When compared to in-line batch plants, compact batch plants are particularly well known for better return on investment, lowest total lifecycle cost while providing batch quality that enables peak furnace performance.
The value of compact batch plants versus in-line can be summarized as follows:
- Minimum transfer points resulting in less dusting, less wear and less contamination;
- Smaller footprint, less expensive to go up than go out with less civil and construction cost;
- Less equipment required means less capital cost, maintenance and operating cost;
- Utilization of gravitational energy (free) for flow movement versus using mechanical energy to move flows left and right;
- In-line batch plants are typically easier to modify for large increases in production throughput and storage capacity, although compact plants are typically designed so that cycle times can be adjusted for increased throughput;
- Because compact batch plants do not typically have the same quantity of equipment items as in-line batch plants, designs to enable quick and trouble-free maintenance are employed to ensure batch plant reliability.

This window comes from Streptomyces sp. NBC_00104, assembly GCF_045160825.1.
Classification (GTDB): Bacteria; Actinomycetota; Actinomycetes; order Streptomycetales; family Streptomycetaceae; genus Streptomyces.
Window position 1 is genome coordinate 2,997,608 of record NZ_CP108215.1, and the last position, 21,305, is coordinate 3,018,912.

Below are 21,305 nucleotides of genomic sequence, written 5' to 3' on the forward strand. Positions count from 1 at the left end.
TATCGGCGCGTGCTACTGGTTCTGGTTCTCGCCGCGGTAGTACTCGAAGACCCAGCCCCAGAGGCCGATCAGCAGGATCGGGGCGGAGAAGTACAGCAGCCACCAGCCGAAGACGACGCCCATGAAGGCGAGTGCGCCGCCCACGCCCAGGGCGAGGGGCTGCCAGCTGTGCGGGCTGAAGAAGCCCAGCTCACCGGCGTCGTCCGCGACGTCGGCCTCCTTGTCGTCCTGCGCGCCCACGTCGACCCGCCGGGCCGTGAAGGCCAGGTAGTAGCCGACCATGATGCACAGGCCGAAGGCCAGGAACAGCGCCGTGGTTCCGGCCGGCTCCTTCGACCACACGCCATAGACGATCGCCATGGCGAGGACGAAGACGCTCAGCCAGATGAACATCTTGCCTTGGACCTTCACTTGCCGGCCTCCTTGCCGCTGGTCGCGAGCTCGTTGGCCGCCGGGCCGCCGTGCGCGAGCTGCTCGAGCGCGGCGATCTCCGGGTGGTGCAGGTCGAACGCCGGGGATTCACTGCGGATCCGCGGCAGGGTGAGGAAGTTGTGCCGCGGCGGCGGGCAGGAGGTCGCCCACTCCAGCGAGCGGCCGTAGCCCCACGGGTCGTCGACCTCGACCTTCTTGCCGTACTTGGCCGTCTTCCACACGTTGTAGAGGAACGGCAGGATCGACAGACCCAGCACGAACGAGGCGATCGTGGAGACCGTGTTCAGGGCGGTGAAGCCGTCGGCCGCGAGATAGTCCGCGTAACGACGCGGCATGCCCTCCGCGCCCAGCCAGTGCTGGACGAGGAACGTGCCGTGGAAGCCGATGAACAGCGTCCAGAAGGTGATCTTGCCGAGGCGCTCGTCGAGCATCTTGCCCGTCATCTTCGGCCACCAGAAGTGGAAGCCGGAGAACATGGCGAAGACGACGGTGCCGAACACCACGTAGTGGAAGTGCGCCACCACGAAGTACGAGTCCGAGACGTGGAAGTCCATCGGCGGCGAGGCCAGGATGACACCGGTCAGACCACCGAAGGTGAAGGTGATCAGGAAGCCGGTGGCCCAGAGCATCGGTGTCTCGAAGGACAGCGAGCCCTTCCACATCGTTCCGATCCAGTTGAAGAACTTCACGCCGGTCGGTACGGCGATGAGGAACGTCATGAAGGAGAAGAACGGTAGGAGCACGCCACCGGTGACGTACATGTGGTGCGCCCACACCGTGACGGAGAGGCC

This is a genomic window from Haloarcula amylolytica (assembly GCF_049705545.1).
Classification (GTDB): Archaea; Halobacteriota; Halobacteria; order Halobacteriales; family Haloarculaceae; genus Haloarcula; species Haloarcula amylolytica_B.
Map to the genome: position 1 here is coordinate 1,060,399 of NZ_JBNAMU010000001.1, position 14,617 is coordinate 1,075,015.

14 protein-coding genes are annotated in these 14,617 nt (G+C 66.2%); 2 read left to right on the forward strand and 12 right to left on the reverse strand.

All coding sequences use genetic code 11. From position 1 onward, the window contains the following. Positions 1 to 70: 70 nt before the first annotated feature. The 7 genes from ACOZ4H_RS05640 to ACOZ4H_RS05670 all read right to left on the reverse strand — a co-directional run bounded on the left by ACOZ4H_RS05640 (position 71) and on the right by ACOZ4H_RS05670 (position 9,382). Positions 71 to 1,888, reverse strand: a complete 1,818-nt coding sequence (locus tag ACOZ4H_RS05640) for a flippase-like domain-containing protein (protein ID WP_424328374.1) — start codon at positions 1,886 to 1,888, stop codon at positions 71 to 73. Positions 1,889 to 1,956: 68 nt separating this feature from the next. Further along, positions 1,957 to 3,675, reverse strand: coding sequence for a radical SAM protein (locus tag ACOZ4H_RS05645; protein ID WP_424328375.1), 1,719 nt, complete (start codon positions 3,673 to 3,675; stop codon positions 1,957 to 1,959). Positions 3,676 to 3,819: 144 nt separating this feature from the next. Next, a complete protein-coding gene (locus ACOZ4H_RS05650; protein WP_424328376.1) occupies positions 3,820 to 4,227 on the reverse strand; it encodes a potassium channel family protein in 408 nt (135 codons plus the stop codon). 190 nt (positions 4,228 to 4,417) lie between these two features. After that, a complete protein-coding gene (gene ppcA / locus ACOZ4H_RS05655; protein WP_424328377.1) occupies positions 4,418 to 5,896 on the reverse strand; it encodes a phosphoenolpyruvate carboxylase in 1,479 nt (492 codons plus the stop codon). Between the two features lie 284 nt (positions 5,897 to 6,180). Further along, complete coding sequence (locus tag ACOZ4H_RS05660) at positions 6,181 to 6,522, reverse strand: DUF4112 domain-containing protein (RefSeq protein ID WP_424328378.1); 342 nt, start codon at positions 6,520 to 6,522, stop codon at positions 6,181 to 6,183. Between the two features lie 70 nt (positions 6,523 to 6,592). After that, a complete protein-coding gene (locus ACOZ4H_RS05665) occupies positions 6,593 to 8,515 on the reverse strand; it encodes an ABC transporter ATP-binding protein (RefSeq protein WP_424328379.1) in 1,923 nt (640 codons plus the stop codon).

The TECO CLEARbatch/ compact style of batch plant, mixed batch and cullet processes are designed and selected for final batch and cullet quality delivered to the furnace, minimised upfront capital cost, minimized maintenance requirements, lower operating costs and maximum longevity and lifetime of the structure and processes.
Due to lower quantities of equipment and a smaller footprint coupled with years of engineering improvements produces a batch plant that adds value to your glass plant.
For decision makers focused on lowest lifecycle cost, compact batch plants are the preferred alternative to in-line batch plants.
TECO Group, www.teco.com